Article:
But it’s not just water, protein also releases liquids when heated. Chef Ha Nguyen also mentions: “When the protein or meat is heated, it releases juices that cause the protein to shrink. The amount the protein-containing food shrinks depends upon how fatty it is and how much moisture it contains.”

How to Cut Tri-Tip?

To get the right size portions, you will want to make sure you cut your tri-tip properly, however, because of tri-tip’s usual triangle shape, it can be confusing and an awkward cut and produce awkward results.

Gabriel Woods of Carnivore Style recommends preparing a non-slip board, fork, and kitchen knife ready before cutting. He also explains that before cooking, it is important to identify the grain—there should be two distinct patterns, both heading in different directions.

After cooking, slice the tri-tip across the seam that separates the two different grain patterns. With your two slices, locate the grain and cut your meat against it into portions.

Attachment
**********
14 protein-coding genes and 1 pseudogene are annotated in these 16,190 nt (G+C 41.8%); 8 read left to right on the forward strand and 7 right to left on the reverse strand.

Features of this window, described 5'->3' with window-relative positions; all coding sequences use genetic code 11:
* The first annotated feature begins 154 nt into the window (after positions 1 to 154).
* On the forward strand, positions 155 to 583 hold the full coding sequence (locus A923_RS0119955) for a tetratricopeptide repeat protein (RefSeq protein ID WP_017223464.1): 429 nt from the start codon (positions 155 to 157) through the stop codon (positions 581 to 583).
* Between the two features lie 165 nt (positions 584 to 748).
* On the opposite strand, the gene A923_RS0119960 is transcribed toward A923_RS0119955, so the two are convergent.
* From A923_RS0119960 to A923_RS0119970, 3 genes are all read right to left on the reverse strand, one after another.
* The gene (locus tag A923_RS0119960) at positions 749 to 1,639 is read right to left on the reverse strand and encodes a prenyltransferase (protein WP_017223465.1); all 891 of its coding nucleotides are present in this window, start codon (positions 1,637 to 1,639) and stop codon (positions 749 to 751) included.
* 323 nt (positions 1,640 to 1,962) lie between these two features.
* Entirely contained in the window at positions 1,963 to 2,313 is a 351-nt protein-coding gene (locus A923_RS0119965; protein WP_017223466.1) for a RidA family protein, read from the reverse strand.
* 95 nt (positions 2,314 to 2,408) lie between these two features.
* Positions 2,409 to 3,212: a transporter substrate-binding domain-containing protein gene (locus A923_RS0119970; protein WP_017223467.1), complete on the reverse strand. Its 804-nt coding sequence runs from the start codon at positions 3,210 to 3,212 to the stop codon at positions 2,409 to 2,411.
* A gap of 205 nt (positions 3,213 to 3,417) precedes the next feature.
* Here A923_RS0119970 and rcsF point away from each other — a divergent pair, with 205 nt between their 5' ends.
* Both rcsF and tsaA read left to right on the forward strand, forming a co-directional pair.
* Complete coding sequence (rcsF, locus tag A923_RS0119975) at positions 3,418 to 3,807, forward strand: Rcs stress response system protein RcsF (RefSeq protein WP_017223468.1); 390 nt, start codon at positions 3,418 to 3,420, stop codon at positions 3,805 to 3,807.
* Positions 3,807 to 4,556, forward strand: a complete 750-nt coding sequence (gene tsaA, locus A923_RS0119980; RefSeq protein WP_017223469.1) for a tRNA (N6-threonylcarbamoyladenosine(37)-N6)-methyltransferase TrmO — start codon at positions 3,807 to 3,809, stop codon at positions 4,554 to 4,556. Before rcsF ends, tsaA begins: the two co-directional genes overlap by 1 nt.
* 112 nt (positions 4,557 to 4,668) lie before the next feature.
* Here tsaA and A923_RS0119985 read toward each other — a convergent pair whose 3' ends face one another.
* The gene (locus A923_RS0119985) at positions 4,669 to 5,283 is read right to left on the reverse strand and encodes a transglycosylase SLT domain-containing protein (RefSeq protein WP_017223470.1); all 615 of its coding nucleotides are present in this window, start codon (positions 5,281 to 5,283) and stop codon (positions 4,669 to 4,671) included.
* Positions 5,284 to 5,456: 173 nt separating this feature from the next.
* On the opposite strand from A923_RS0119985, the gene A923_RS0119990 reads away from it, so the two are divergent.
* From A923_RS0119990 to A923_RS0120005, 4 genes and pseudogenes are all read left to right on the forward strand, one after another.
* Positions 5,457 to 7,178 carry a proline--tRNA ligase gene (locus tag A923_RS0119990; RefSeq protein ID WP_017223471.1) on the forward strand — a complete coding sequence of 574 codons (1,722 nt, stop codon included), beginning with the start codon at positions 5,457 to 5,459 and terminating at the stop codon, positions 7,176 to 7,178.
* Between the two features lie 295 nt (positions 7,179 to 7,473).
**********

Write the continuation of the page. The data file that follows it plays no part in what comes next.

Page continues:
This is super important to know before considering the portion sizes you want to prepare because depending on the size of the tri-tip you have, it could mean the portions are smaller or larger than expected. You may aim for your tri-tip to be 0.10 pounds per person, for example, but when you get cutting, it might not end up that way.

Smaller portions could be a little disappointing and will be better for a side dish, but at least with larger portions, you can easily cut them and make them smaller.

So, How Much Is a Serving of Tri-Tip?

If you want to keep healthy, stick to the dietary experts. If you want a meaty meal, listen to the meat people. For a healthy diet, adult males and females should not eat more than 0.12 and 0.10 pounds of meat a day, but this varies among experts. Meanwhile, those who work with meat will suggest up to ½ pounds per adult per serving.

When it comes to buying tri-tip, though, it is advised that you buy 25% more than the net weight you are aiming to cook. This is because meat can shrink by up to 25% when cooked, though you can mitigate this loss by cooking your tri-tip at a lower heat.

And when it comes to serving your tri-tip, remember to cut along the seam separating the grain patterns and then into smaller pieces.

By Craig Britton

As children, we’re told not to play with our food. But I find that food tastes best when you experiment with it. I love trying out new recipes and cooking techniques almost as much as I love eating the end result.